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Burglary, Home Invasion and Trespass (Vic)
There are a range of offences in Victoria that involve entering a home, place or premises without authority. These range from very serious offences such as aggravated burglary and home invasion to relatively trivial ones. An owner or occupier of land or premises is allowed to forcefully eject a person who enters unlawfully. However, it is only permissible to use as much force as is reasonably necessary in the circumstances.
Entering a place without authority
Under Section 9(1)(e ) of the Summary Offences Act 1966, a person commits an offence if they enter a private place or a scheduled public place without authority from the owner or occupier or for a legitimate purpose. Scheduled public places include public schools, residential services and treatment facilities, mental health services.
Entering a place without authority is commonly referred to as trespass. The maximum penalty for such an offence is a fine of 25 penalty units or imprisonment for six months. While prison sentences are sometimes handed down for these offences, it is common to receive a sentence that is a fine or another non-custodial penalty.
Trespass is also a civil wrong, for which a person can be sued.
A number of defences are available to a charge of entering a place without authority.
Honest and reasonable mistake
It is a defence if the accused held an honest and reasonable belief that the place was not a private place or a scheduled public place.
Sudden and extraordinary emergency
It is a defence if the accused entered because of a sudden and extraordinary emergency, such as escaping from an assault.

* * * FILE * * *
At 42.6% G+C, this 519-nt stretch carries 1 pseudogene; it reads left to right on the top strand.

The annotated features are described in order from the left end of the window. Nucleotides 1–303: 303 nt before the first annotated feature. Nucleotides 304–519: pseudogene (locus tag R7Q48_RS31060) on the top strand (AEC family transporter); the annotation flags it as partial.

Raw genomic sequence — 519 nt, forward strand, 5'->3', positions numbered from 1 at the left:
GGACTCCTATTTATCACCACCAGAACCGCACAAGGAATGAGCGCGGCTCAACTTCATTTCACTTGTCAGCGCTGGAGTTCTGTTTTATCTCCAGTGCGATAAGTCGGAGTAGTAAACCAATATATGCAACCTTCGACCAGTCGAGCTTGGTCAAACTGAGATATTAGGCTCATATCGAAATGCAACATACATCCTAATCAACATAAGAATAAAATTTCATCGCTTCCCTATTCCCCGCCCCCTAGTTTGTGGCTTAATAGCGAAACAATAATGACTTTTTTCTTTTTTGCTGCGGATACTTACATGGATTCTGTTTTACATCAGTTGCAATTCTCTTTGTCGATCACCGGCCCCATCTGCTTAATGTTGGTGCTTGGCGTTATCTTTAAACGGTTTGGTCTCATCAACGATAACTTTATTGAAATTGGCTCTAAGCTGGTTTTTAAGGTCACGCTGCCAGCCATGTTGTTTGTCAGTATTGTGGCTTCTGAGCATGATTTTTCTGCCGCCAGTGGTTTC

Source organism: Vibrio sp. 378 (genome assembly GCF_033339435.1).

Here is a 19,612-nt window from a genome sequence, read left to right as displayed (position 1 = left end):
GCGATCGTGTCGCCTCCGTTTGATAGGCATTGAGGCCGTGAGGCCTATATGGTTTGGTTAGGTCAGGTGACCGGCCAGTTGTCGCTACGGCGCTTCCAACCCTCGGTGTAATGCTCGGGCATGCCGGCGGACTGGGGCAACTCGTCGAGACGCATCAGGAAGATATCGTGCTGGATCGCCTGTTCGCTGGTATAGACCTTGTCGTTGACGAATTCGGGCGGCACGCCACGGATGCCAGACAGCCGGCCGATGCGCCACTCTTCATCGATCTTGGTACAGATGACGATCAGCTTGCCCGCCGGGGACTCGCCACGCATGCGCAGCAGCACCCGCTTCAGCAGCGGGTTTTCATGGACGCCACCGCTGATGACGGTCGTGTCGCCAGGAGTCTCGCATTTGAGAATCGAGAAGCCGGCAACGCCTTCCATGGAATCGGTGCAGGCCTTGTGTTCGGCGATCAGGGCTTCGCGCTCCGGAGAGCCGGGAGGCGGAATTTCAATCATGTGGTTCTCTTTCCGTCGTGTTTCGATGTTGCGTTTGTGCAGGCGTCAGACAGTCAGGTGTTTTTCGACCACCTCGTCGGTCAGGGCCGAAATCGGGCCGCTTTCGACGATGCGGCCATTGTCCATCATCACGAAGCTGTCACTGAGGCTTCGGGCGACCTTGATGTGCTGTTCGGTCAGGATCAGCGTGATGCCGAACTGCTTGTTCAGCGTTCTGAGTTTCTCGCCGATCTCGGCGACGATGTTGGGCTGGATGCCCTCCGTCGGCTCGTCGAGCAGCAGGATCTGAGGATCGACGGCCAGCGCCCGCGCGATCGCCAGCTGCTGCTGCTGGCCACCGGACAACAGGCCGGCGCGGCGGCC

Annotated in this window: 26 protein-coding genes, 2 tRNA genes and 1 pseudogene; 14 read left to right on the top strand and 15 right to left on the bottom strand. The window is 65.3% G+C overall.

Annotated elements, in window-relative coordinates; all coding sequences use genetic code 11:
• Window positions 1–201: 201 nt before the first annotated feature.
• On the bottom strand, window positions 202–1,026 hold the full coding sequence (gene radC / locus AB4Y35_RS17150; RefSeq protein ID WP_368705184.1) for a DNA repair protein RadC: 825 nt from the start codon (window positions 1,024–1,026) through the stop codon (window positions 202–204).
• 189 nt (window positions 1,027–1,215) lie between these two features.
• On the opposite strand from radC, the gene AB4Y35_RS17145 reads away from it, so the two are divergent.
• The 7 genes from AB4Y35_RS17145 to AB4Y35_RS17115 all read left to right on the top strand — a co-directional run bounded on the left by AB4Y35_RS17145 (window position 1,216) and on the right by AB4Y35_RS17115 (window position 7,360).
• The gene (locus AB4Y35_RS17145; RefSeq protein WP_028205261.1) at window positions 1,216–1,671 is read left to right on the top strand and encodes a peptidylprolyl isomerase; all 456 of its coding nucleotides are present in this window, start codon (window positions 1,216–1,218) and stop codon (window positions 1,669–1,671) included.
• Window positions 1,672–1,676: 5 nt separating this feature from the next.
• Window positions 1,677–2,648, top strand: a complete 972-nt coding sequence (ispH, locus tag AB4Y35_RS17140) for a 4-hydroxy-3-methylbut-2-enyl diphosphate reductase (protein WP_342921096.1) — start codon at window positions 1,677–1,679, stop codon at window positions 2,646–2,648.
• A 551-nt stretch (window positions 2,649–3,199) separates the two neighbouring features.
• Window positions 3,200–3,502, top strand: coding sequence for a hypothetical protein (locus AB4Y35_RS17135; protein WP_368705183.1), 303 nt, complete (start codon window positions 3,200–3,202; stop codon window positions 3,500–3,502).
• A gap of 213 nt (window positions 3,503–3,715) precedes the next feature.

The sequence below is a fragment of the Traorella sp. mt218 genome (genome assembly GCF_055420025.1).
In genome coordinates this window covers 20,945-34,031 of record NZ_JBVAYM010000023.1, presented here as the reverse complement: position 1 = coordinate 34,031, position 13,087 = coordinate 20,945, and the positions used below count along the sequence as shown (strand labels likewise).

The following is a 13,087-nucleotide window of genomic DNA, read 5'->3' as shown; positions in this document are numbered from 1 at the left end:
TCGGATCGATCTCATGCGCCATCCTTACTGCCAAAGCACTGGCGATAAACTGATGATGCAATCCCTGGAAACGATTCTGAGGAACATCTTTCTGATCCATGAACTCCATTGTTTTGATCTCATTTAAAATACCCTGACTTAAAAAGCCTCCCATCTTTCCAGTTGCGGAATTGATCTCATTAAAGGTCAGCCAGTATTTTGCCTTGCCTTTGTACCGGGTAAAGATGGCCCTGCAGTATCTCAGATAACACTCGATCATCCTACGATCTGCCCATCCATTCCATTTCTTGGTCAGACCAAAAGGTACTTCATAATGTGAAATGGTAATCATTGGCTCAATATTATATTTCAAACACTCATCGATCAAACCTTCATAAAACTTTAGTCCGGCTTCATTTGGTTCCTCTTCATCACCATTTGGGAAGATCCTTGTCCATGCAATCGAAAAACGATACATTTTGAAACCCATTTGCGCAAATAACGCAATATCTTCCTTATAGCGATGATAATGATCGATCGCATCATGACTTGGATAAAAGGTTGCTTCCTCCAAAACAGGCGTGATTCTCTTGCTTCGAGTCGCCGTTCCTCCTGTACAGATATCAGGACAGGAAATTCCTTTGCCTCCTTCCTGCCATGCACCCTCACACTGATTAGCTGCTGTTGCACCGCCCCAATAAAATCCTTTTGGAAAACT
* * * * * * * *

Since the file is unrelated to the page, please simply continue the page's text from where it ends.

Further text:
Lack of intent
It is a defence if the accused did not enter the place intentionally.
It is a defence if the accused had the lawful authority of the owner or occupier to enter the place.
Under Section 76 of the Crimes Act 1958, a person commits burglary if they enter a building as a trespasser with the intent to steal, or to commit an offence involving an assault or damage to property that is punishable by imprisonment for five years or more. Burglary is a serious offence punishable with a maximum of 10 years imprisonment.
Under Section 77 of the Crimes Act 1958, a person commits an aggravated burglary if they commit a burglary whilst in possession of a firearm, offensive weapon or explosive or while there was a person present in the building entered and the accused knew or were reckless as to whether there was a person present. Aggravated burglary is punishable by a maximum of 25 years imprisonment.
Under Section 77A of the Crimes Act 1958, a person commits the offence of home invasion if they enter a home as a trespasser with intent to steal, or to commit an offence involving an assault or property damage that is punishable by imprisonment for five years or more AND the person is in company with one or more other persons and the offender:
- Has a firearm, offensive weapon or explosive with them; or
- There is a person present in the home
Home invasion is punishable by a maximum of 25 years imprisonment.
Aggravated home invasion
If a person commits home invasion whilst in company with two or more other persons, the person commits aggravated home invasion (section 77B).
What can you do?
If someone enters your land, premises, building or home unlawfully, you may use force to eject them. However, you must only use as much force as is reasonably necessary to defend yourself or your property. The amount of force that is necessary when a person is trespassing on your land will be much less than in a home invasion where the offender is armed. If you use more than reasonable force to eject a trespasser, you may be charged with an offence.
If you require legal advice or representation in relation to a criminal matter or any other legal matter, please contact Go To Court Lawyers.